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Today's News

  • FAME: Fenton Johnson: Crossing literary rivers

     Author Fenton Johnson, a New Haven native, graduated from LaRue County High School in 1971.

    Any student who took a class with English teacher Garland Blair will probably remember Johnson’s name. Blair held them to the academic standards and test scores Johnson recorded 1968-1971.

    Johnson, the son of P.D. Johnson Jr. and Nancy Hubbard, is an associate professor in the creative writing program at the University of Arizona in Tucson. He has written four books with a “fifth circulating.”

  • FAME: Hal Z. Cox: Had to tell someone

     It was said of Hodgenville's Hal Z. Cox that perhaps the single most remarkable thing about him was his capacity for making the people around him feel good about themselves. He did that every day with his friendly greeting and smile; but when special occasions called for it, he wrote poems to celebrate, recognize, sympathize or encourage as only he could do.

  • FAME: James 'Boo' Brewer

     LaRue County resident James “Boo” Brewer was inducted into the Dawahares/Kentucky High School Athletic Association Hall of fame in 2004.

    Brewer set state records in multiple sports at Bardstown High School before graduating in 1988. In college, he was a standout player for Denny Crum's Louisville Cardinals and spent seven years playing professional basketball in Europe. He was assistant coach for several years at LaRue County High School and Middle School.

  • FAME: Ray 'Curly' Sanders: Hee Haw, y'all!

     Ray “Curly” Sanders who went on to tour with country music legend Ray Price, was a regular on the Hee Haw television series, and performed on the Grand Ole Opry, started his musical career in Hodgenville at the Lincoln Jamboree.

    Joel Ray Sprowls, owner/producer of the Jamboree, recalled that his first meeting with Sanders, from Cecilia, was at a talent show Sprowls emceed at Buffalo School in May 1954.

    “The Kentucky Rangers band won the contest and Curly was their featured singer,” Sprowls said. 

  • FAME: Bobby Lewis made country music history with a lute

     Bobby Lewis, born in Hodgenville in 1946, was inducted into America's Old Time Country Music Hall of Fame in 2006.

    Lewis, a Grand Ole Opry performer and recording artist, began his career at age 9 when his brother Jack taught him some chords on a borrowed guitar. The full-sized guitar was a bit large for the youngster, so he found a lute in a variety store. He strung and tuned the lute like a guitar and before long, he was playing many venues.

  • FAME: A.G. Back: All American Basketball

     Adrian G. Back, Jr., now CEO of Lincoln National Bank, was named All-American in 1945.

    He graduated from Buffalo High School in 1940 and enrolled at the University of Kentucky on a basketball scholarship. He played on the freshman team his first year.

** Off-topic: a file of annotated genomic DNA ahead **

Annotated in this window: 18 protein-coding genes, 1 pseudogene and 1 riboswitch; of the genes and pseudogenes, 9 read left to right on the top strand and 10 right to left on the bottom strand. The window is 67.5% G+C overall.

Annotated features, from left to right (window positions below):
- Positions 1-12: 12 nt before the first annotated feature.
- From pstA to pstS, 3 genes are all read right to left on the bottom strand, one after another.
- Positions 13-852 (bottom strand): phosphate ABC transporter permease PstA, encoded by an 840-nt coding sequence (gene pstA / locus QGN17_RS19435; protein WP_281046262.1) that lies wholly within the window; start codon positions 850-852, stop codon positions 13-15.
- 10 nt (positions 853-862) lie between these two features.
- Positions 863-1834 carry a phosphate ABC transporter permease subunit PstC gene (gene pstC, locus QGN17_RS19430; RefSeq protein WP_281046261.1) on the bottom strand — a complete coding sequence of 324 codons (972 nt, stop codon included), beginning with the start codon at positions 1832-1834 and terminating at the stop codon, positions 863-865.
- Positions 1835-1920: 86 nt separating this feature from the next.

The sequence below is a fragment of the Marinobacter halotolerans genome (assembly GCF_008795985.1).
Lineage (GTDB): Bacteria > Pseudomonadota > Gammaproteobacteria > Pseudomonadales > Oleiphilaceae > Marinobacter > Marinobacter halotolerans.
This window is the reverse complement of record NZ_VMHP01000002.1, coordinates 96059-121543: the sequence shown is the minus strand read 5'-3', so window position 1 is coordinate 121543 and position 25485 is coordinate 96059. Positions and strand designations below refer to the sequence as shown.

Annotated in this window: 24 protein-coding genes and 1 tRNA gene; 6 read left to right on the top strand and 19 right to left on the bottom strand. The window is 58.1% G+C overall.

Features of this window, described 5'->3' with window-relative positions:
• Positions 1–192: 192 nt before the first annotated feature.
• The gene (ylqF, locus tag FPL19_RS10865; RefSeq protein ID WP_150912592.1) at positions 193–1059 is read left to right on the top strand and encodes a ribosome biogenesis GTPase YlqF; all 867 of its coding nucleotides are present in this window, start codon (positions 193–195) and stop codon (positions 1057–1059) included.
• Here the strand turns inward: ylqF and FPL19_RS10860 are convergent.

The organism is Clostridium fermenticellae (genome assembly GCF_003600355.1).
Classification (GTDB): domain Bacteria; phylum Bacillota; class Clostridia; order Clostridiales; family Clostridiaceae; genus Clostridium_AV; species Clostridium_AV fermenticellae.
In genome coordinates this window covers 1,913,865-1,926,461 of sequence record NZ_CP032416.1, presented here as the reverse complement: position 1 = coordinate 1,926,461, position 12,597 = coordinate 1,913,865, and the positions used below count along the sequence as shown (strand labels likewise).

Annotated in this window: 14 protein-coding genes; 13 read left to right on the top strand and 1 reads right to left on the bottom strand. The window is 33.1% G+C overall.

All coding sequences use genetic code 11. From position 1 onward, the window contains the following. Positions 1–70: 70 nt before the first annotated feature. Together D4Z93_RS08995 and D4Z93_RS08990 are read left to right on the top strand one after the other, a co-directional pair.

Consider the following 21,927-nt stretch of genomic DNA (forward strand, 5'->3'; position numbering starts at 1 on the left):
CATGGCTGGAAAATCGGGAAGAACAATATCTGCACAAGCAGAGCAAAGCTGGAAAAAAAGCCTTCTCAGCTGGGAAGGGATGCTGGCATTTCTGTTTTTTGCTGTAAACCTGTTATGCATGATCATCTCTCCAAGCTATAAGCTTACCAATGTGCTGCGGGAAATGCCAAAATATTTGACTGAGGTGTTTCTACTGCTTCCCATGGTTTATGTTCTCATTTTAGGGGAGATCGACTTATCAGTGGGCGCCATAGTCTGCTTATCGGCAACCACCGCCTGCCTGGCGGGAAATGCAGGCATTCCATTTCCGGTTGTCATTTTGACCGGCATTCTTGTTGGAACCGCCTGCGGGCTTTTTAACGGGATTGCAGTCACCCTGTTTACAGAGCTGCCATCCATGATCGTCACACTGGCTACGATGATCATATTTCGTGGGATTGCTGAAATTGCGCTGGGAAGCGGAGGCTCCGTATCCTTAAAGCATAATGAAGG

When Back played on the varsity team in 1942, he got the opportunity to play with the Wildcats in the Final Four.

    His life took a drastic change with the outbreak of World War II. Back joined the Navy, entering the Naval Academy.

  • FAME: Dr. Craig Stillwell: Entomology breakthrough

     Build two houses from the same set of blueprints and they should be identical. Right?

    Then, why is it, when a male and female insect of the same species have identical genetic blueprints, one is always larger than the other?

    That's the paradox that Dr. Craig Stillwell, former LaRue Countian who is an entomologist at the University of Arizona, solved and whose solution has been published online and will be found in print publications as far away as London, England.

  • FAME: Frank Camp – Mr. Football

     Before Frank Lloyd Camp became the winningest head football at the University of Louisville, he was a teacher and coach at Hodgenville High School.

    Camp was born in Trenton Dec. 23, 1905. He attended Transylvania University, where he played quarterback on the football team, basketball and baseball. He graduated in 1930.

    He accepted jobs at Hodgenville, Glasgow and Henderson before being tapped for the UL program in 1946. The team had been dormant since 1943 due to the outbreak of World War II.

  • FAME: Nancy Lincoln's life shaped a President

     Not much is known about Nancy Hanks, the mother of Abraham Lincoln.

    She is believed to have been born Feb. 5, 1784 in Virginia (now West Virginia). She died Oct. 5, 1818.

    She spent about eight years in LaRue County, but it was during the most formative years of her son’s life.

  • FAME: Peck Hickman started career at Hodgenville High

     Bernard "Peck" Hickman, best known for turning the University of Louisville's men's basketball team into one of the nation's best, tipped off his coaching career at Hodgenville High School.

    The former coach and athletic director at U of L, who died in 2000 at the age of 88, began mentoring the Hodgenville teams in 1935 after receiving a bachelor's degree in physical education at Western Kentucky University (then State Teacher's College) where he was a star guard.